The Importance of an Employer Brand

Empoyer Branding

Attracting talent and retaining quality employees is becoming increasingly difficult for most organisations, including law firms. This is due to a shortage of skilled candidates, the lack of employee loyalty as well as the many opportunities that exist for lawyers to work overseas.

The question becomes how does a law firm position themselves and make themselves more desirable to future employees? In order to attract, retain and develop talent, the recruitment function should be viewed as an extension of the marketing function. Organisations (and law firms included) must have clear strategies regarding marketing their brand to existing and future employees. This is because your employees are the organisation’s best  form of advertising.

What is an employer brand?

An employer brand communicates the organisation’s culture, vision, reputation and value system. Therefore, anything that an organisation does e.g. how management communicates internally and how an organisation’s services are perceived in the marketplace, impacts on the employer brand. For an employer brand to be successful, the entire employment lifecycle (e.g. the interview process, on-boarding, induction, performance reviews, exit interviews) needs to be scrutinised and where necessary improved and enhanced. It must always be remembered that quality candidates will always have several options to choose from.

How can interviews portray employer brand?

When attracting talent, the first interview is crucial in communicating the employer brand. Interviews are always a two-way street and talented candidates do not move purely for an increase in remuneration. Candidates want to know about an organisation’s culture and philosophy and whether it is in line with their own value system, objectives and career goals.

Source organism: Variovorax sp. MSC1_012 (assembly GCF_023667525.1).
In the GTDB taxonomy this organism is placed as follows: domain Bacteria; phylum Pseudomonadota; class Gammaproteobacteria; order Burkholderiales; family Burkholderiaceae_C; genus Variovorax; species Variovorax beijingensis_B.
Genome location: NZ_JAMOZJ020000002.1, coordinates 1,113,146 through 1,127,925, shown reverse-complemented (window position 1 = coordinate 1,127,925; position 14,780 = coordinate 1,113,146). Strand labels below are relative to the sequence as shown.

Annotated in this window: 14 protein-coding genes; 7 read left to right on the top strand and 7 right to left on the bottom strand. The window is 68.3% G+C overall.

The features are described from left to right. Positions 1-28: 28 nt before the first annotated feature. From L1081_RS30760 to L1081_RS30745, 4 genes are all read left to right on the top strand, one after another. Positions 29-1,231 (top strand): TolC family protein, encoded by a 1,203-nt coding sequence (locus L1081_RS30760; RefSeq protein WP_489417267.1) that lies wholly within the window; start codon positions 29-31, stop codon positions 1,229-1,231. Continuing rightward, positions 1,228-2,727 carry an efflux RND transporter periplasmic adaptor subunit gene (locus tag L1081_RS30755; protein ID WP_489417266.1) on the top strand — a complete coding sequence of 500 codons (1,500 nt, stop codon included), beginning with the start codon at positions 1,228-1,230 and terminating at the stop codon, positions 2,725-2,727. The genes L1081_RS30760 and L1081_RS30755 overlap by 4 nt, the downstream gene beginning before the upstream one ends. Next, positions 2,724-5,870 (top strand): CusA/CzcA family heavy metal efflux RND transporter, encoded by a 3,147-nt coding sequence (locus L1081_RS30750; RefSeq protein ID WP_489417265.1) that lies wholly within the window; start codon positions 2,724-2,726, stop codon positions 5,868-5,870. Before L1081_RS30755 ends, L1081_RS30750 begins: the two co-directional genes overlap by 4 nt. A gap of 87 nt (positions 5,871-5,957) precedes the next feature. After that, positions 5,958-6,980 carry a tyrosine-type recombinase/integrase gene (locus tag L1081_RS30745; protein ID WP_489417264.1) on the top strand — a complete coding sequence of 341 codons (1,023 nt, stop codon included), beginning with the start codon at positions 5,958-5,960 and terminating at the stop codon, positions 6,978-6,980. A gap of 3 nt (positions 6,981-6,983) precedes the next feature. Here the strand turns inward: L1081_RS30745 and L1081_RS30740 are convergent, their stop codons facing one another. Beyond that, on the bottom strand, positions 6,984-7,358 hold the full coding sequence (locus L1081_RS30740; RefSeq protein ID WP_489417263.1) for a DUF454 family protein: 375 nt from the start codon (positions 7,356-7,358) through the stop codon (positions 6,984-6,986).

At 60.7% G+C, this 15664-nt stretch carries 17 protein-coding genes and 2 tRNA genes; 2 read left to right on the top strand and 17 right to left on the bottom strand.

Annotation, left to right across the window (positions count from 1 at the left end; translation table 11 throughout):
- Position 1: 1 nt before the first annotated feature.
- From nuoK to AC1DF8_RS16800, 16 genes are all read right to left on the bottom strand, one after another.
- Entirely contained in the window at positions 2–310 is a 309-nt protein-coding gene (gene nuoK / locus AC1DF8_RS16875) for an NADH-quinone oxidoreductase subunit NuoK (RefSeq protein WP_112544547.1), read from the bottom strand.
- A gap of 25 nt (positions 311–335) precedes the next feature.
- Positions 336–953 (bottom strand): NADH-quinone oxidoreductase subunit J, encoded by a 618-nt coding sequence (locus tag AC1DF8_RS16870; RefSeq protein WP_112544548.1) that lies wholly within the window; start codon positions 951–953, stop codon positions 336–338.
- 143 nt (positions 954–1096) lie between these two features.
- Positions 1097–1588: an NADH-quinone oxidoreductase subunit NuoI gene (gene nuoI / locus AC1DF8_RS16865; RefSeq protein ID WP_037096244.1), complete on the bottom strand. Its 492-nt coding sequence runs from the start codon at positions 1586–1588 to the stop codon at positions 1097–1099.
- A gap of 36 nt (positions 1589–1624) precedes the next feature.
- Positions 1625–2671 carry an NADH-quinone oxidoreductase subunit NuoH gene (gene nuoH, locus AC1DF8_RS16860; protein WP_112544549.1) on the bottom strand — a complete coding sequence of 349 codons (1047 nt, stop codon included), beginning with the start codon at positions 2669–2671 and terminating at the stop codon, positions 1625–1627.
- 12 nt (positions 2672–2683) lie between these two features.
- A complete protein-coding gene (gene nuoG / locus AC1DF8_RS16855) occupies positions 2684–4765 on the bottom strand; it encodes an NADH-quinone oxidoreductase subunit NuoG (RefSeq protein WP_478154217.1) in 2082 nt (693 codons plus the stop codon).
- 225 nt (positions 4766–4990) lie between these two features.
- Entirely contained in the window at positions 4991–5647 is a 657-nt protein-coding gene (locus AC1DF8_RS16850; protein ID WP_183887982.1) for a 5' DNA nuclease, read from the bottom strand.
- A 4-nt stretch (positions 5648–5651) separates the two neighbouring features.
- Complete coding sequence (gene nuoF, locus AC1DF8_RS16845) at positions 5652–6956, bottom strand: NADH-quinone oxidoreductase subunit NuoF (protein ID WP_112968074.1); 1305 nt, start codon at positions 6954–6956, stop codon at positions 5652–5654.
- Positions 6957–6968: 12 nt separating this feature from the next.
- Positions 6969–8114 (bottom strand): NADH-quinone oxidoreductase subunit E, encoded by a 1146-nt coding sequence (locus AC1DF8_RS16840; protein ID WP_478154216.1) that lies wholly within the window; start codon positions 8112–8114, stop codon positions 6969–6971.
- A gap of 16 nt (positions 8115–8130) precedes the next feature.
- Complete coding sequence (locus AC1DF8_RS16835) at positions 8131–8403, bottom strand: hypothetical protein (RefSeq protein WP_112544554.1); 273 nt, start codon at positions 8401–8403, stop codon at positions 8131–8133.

What are the main reasons for employees leaving?

It is very clear that in today’s mobile workforce, retaining talented employees is just as challenging as attracting new talent. Therefore, an organisation’s leadership, the way it communicates to its staff and the opportunities within the organisation to develop and progress all impact on whether an employee will stay or jump to a competitor. The lack of training and development opportunities are the main motivators in employees leaving, not necessarily reward and remuneration. Keeping your staff motivated is one of the keys to low turnover as well as offering a workplace that is flexible and a management that is transparent in their decision-making.

How can a company improve their employer brand?

There are many ways for an employer to improve their employer brand. Here are 5 tips to help improve an employer brand:

  1. Undertake research (both internally and externally) regarding the way current and future employees perceive the experience of working at the firm;
  2. If you make a job offer and it is declined, find out why the candidate was not interested in working for the organisation;
  3. Conduct an audit of your organisation’s values and vision statement. It may be worthwhile to conduct a survey within the organisation to compare the value statement with the employee’s reality;
  4. Always ensure that your values, vision and philosophy are conveyed at every step of the recruitment process;
  5. Conduct an annual review of your employer brand and where necessary make changes to your organisation’s vision statement. This is where your staff’s feedback is useful.